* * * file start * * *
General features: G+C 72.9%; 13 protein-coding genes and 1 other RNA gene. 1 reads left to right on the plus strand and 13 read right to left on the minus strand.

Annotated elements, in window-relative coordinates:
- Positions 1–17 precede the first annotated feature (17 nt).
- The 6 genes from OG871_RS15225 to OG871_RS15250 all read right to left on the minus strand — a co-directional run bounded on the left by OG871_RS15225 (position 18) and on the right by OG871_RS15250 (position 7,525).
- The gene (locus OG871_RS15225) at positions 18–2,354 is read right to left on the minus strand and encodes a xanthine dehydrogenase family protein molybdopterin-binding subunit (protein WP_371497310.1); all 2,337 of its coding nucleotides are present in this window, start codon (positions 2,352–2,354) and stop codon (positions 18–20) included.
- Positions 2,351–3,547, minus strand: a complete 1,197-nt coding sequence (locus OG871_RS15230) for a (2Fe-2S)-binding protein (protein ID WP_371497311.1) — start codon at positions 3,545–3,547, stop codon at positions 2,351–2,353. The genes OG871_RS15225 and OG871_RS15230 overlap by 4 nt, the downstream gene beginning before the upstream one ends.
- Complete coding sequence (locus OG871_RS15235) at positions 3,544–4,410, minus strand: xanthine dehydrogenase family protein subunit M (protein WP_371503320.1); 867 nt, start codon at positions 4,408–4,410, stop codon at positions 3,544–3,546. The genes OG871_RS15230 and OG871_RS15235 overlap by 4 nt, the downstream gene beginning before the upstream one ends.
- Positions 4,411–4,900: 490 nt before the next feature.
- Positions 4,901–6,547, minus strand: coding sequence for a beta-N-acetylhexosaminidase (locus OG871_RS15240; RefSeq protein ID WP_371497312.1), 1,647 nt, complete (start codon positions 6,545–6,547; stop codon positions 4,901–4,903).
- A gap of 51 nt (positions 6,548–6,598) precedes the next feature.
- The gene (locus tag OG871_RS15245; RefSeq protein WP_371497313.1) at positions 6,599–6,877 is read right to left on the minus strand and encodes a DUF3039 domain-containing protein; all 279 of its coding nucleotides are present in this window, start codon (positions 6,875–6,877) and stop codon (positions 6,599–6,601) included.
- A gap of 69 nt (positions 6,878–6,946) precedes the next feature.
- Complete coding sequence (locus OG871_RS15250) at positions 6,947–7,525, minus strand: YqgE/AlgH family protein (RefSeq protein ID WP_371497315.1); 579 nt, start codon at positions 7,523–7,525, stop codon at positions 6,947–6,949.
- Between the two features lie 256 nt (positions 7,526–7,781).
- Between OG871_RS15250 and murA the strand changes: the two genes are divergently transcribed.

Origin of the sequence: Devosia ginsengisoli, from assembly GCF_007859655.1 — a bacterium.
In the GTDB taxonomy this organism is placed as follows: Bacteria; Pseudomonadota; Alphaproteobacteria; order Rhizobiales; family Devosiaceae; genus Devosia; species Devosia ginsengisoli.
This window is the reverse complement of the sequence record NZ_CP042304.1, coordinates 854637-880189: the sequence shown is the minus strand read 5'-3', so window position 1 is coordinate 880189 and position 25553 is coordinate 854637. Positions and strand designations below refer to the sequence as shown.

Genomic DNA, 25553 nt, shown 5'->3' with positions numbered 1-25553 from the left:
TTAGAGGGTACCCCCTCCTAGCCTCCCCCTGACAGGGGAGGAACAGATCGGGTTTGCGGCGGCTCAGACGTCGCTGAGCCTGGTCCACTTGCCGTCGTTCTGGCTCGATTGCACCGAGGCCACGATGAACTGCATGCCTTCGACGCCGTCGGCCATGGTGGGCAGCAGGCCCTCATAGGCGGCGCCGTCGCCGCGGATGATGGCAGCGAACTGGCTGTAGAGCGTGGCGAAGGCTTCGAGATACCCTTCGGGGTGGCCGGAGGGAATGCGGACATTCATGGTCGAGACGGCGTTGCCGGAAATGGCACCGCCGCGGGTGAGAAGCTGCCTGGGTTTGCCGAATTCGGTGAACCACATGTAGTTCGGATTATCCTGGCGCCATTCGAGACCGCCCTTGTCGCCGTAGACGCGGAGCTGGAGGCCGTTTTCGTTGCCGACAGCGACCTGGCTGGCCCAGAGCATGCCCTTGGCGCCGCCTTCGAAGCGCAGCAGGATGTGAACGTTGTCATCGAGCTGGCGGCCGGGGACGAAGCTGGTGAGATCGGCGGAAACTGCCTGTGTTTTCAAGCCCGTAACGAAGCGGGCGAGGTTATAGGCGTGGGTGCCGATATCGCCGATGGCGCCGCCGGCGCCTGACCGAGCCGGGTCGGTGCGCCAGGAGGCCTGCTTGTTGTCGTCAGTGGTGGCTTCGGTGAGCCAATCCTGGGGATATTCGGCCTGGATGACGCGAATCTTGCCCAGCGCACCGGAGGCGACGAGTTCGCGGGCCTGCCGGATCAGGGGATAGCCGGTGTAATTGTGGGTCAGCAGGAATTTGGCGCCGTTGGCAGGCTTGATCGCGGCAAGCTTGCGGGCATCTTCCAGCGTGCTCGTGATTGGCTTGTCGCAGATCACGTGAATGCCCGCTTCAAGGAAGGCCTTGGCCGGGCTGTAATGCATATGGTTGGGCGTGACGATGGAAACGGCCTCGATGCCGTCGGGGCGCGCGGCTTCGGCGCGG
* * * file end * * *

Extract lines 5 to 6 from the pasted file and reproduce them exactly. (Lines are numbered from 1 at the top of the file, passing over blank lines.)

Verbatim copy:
- The gene (locus OG871_RS15225) at positions 18–2,354 is read right to left on the minus strand and encodes a xanthine dehydrogenase family protein molybdopterin-binding subunit (protein WP_371497310.1); all 2,337 of its coding nucleotides are present in this window, start codon (positions 2,352–2,354) and stop codon (positions 18–20) included.
- Positions 2,351–3,547, minus strand: a complete 1,197-nt coding sequence (locus OG871_RS15230) for a (2Fe-2S)-binding protein (protein ID WP_371497311.1) — start codon at positions 3,545–3,547, stop codon at positions 2,351–2,353. The genes OG871_RS15225 and OG871_RS15230 overlap by 4 nt, the downstream gene beginning before the upstream one ends.